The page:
NaNoWriMo Here I Come

“In the absence of clearly defined goals, we become strangely loyal to performing daily acts of trivia.” ~ Anon

That sums up my life up in a sentence.

In light of this, and also a little slogan I spotted elsewhere – if you do nothing, you get nothing – I have signed up for this year’s NaNoWriMo – National Novel Writing Month.

50,000 words in 30 days. What have I done?

I’ve been circling NaNoWriMo for years, always with the same novel in mind – one that started out as a children’s book and has developed into a YA novel as my offspring have aged. I’m talking like it’s a physical thing, this book, but of course, it’s all still in my head.

I’ve always stalled when it’s come to NaNoWriMo, telling myself November is a really busy month. It will be this year, too. However, life just keeps getting more complicated, time allotted to writing gets swallowed up by other things and this book isn’t getting written. So, I’ve decided to go for it.

Maybe it will turn out to be the basis of something proper and real, maybe the process will just get the story out of my head and allow room for something else to move in there.

I will have to quash my inner rigorous self-editor and stare down the anti-writing gremlins. I’ll have to stick my fingers in my ears and eyes and sing la-la-la very loudly at all those writers who are signed up to write two or more times this word count… It’s that book shop scenario all over again.

Rag Tugby and Baby Cheese

Why can’t I type the word the without typing teh and having to go back and swap teh letters?  Word auto corrects it and so I have never learnt to type the word properly, it would seem.

It’s not just typing, though.  Speech causes problems, too.

Someone told me, the other day, that she keeps calling the excellent series ‘Breaking Bad’, Baking Bread.

I have an issue with Tag Rugby which becomes Tug Ragby, Rag Tugby, Rug Tagby,by which point the conversational thread is gone and my daughter is despairing of me.  She’s one to talk.

When small, she was given a fancy dress outfit for Christmas.  It was a Barbie ‘Princess and The Pauper’ themed dress (also played a tune – classy stuff).  Anyway, the little one couldn’t say Pauper, so the outfit was known as the Princess Porker dress, ultimately shortened to Princess Pork. Cut to Barbie shuddering in horror.

The same child had a problem with Jesus, too.  He was known for quite some time in our house as the Baby Cheesus, which became, you’ve guessed it, Baby Cheese.

The Great Antiprocrastinator

No, I haven’t gone all anti procrastination.  I vowed this blog would never be about ways to stop procrastinating, mainly because the first point I would make would be to stop reading blogs and get on with something more important.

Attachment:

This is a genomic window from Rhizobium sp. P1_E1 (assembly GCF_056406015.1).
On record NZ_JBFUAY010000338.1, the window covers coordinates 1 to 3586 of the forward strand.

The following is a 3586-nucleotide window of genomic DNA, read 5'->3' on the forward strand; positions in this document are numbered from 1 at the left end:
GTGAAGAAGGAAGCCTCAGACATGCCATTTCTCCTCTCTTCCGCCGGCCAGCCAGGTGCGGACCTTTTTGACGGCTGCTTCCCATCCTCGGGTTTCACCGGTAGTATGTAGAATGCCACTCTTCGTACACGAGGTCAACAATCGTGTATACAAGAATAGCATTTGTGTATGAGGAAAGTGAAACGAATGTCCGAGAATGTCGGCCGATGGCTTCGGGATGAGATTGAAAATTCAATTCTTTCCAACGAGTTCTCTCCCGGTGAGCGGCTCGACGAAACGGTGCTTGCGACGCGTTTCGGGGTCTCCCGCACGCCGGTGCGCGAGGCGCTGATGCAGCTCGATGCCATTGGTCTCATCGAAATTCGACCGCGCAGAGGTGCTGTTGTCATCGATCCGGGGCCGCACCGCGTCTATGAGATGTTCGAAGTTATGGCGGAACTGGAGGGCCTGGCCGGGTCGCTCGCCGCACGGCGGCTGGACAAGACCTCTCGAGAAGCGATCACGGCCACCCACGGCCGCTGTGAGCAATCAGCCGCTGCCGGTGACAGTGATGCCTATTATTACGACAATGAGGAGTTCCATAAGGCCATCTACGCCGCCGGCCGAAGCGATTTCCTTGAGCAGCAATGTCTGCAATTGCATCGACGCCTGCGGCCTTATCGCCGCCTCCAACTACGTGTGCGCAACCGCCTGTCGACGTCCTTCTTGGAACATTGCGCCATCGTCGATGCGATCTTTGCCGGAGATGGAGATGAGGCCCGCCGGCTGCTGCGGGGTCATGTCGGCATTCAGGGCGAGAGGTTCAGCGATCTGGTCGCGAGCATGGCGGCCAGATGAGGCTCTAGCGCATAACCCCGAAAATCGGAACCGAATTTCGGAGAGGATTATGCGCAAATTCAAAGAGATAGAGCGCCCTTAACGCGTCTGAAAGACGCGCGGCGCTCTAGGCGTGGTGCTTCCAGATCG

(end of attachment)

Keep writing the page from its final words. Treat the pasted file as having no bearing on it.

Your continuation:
I’m still on the subject of Rome.  As if the architecture wasn’t enough to make a great procrastinator feel bad, we visited an exhibition of Leonardo Da Vinci’s designs.


That man had a finger in many a (pizza) pie – anatomist, artist, scientist, city planner, engineer, weapon designer, architect, musician, sculpter.  Not to mention, vegetarian.


How amazing to have such a mind, to be capable of doing so much and seeing so many possibilities.  So many things he had foresight of, that have taken the rest of the world hundreds more years to develop – flying machines and medicine, among others.

design for a tank

design for a tank

I wonder if he ever slept?  He certainly didn’t waste hours wittering about invented problems and insecurities and thinking endlessly about all the stuff he wanted to do but not actually doing it.  I bet he never had a ‘To do’ list.

He is the father of all anti-procrastination and inspires in me both the desire to get on with it and a sad apathy.

It’s much the same when I go into a book shop.  I think: ” Wow! Look at all these books. So many people have managed to write a book (or several) and get them published.  If they can do it, there’s no reason why I can’t.”

The other part of me is thinking: “Oh, no!  Look at all these books.  They’ve used up all the ideas that ever existed.  How am I ever going to come up with something original?  There’s no hope.”

Sadly, the latter usually wins the argument.


When in Rome

002I was in Rome during July; an overwhelming sense-fest of orange and blue sweatiness. 34 degrees, and sightseeing, trailing a family best described as freckled with a hint of ginger. Not overly relaxing.

The Colosseum sat at the end of our road like a gigantic lopsided toad. As we passed it, the great procrastinator within me marvelled at the get-up-and-go of those who had the original vision and energy to build it – Vespasian and his sons. Its first incarnation was completed in ten years, utilising the new Roman invention – concrete. As we loitered in its shadow, I wondered aloud, naively, how this tribute to civilisation had been physically built in the heat that was turning us pallid persone inglesi into floppy wet flannels.

The answer was “slaves”. 100,000 prisoners of the Jewish War were brought to Rome and provided the manual labour to build the venue, where more slaves, Christians and criminals died horribly before a jeering, cheering crowd.  Not so civilised.


Now, looking down on the Colosseum was like staring into a giant mouth, full of broken teeth, stretched out in an eternal bloody scream.

But, as if to make amends for its brutal past, the Colosseum has become a symbol of the global campaign to end capital punishment. Italy abolished the death penalty in 1948 and calls on others to do the same. The Colosseum’s night time illuminations change from everyday white to gold whenever the death penalty is abolished anywhere in the world, or when a person condemned to the death penalty is released or has their sentence commuted.

Civilisation lives to fight another day.